Driving in extreme weather is challenging for both driver and truck. We turned to a Scandinavian expert* to go through everything you need to know so that you and your truck are all set for snow, ice and freezing cold.
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Arne Skolden, technical tyre expert at Michelin
Arne Skolden is a Swedish technical tyre expert who has been working for Michelin for 47 years. He’s the man you want to talk to about driving in winter conditions. We asked him what’s different about winter driving. “It’s more challenging because road conditions can change quickly: you can instantly switch from summer conditions inside a tunnel to ice and snow outside, for example. And even if you’re well prepared, maybe the driver in front of you isn’t, and as a result, traffic could be blocked for hours.”
It’s impossible to anticipate everything that could go wrong: all you can do is be as well prepared as possible. Why don’t you start by following Arne’s checklist. You can even download the sum-up!
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Prepare your vehicle
Arne stresses the fact that in wintertime more than any other season, you never know what problems you might run into on the road. “If you know temperatures are going to be freezing, make sure your truck can cope and be prepared for every situation,” he says. Here is what you need to do:
· Check your antifreeze, windshield washer fluid and cooling system
· Make sure your tyres are well-suited for the weather and compliant with local legislation, which varies from country to country
· Be extra vigilant with tyre pressure: cold temperatures reduce the air pressure in your tyres, so check your pressure more often than during summer months.
· Always put security first. Arne’s advice on this subject is very clear: “Ultimately, if the weather is too rough, just don’t go. It is a tough decision to make, but nothing is worth putting your life in danger, or the life of other people.”
· Keep your truck clear of winter uncleanliness. Inspect your lights and license plate to make sure they’re free of snow and dirt, and defrost your windshield to maintain maximum visibility.
· Wash your vehicle frequently to prevent the build-up of road salt, which causes corrosion.
· In some countries, chains are mandatory. Make sure you know how to mount them, especially in freezing weather. It’s a good idea to practice beforehand.
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Adjust your truck driving
· Keep your distances, so you’re able to react when something happens – typically the vehicle in front of you suddenly stopping.
· Be wary of black ice. “When there’s snow on the road, everyone tends to drive carefully; black ice is what’s really dangerous, because it’s invisible and extremely slippery. Sometimes you can’t even stand on the road. Keep an eye out for it, especially on bridges and when temperatures are dropping fast.” One small tip: if the spray from tyres of vehicles in front of you stops, that may be a sign of black ice.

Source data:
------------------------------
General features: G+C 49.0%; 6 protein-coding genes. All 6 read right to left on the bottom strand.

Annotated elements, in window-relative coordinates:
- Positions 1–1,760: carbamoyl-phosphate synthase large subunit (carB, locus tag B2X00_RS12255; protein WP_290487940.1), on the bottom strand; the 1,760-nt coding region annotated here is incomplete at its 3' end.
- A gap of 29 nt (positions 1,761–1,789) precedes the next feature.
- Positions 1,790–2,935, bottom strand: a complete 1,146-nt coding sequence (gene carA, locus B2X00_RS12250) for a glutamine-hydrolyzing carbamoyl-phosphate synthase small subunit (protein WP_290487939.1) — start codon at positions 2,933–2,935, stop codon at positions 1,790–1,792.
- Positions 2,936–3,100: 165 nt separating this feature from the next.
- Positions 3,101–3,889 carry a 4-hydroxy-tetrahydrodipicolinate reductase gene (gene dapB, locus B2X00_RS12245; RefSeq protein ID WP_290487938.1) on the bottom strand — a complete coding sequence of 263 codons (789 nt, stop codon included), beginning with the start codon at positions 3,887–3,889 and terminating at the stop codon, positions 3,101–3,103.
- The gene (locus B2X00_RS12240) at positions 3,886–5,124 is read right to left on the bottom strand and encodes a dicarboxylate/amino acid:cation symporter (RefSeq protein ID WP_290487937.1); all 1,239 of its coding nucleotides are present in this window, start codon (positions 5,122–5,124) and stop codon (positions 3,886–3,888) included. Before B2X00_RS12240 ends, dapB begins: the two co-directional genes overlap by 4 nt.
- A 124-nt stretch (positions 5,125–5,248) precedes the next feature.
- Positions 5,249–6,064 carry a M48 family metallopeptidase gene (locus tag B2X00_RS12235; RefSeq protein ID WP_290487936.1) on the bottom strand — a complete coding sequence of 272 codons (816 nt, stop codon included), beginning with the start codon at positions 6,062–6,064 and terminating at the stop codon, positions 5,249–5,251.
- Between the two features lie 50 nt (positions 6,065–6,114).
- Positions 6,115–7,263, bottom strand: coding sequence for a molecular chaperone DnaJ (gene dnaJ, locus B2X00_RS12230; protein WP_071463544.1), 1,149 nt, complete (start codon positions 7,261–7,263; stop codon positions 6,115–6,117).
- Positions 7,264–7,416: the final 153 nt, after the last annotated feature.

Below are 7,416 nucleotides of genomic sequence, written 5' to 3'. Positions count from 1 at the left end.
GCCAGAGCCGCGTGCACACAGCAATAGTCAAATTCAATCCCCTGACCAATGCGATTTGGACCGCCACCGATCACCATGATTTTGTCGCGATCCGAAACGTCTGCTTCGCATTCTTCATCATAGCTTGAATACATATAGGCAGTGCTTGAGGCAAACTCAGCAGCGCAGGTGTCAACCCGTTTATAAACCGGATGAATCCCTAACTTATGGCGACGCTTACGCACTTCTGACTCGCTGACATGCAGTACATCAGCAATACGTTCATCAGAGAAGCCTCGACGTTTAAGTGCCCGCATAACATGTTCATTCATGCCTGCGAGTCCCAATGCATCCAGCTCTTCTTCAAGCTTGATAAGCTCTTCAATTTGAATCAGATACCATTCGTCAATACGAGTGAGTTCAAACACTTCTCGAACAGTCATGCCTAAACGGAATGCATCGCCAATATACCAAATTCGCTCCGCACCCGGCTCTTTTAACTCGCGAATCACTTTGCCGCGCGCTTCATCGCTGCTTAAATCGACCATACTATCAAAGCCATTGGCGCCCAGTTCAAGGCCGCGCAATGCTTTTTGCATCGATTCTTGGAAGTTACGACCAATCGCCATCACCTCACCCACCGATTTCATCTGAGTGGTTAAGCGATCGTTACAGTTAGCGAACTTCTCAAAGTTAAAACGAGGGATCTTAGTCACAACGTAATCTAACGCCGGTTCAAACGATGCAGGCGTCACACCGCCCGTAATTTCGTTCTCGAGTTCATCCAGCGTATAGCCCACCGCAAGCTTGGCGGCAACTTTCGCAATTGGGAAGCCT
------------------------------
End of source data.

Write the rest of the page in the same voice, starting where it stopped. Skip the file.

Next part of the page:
· Slow down. Keep in mind that speed limits are set for dry roads and good weather conditions.
· Drive smoothly: sharp curves, sudden accelerations and hard braking decrease adherence. Keep a steady speed and, again, stay at a safe distance from other vehicles.
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What to bring with you in your truck
· Sand and a shovel: “The most important things to have in your truck in cold weather. If you get stuck in ice, you’ll need sand to get out.”
· Warm winter clothes: overall, hat, gloves, good shoes, the whole deal. This is because the main risk with winter driving is having to wait for hours for conditions to get better or because a truck is blocking the road – and when you’re not rolling, it will get extremely cold in the cab.
· Water and food, for those same long waits stuck on the road.
· At least half a tank of gas at all times, in case the journey is longer than expected.
· A flashlight and high-visibility jacket.
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Prepare your body
· Stay in shape. Sitting behind the wheel for hours and hours is tough: your body has to be physically prepared. “The general recommendation of walking 10,000 steps a day applies to truckers too,” says Arne. “That’s how you keep your body in shape and your brain alert, which is all the more important in winter conditions.”
· Take frequent breaks: when you’re tired your reaction time gets longer. This is valid all year round, but winter driving tends to be more strenuous, which makes breaks even more necessary.
*Interview conducted on 30 July 2021
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Safety & mobility in severe winter conditions
MICHELIN X MULTI GRIP tyre is the perfect solution to ensure optimal safety in severe winter conditions. It combines excellent removal mileage thanks to increased longevity (up to 10% additional mileage potential on front tyres), outstanding grip on snow and ice even when worn, and high wet grip even on the second part of tyre life, thanks to its wet grip ensured right down to the last millimeters. What’s more, the MICHELIN X MULTI Grip is regroovable and retreadable.
Your checklist to be ready for extreme winter conditions
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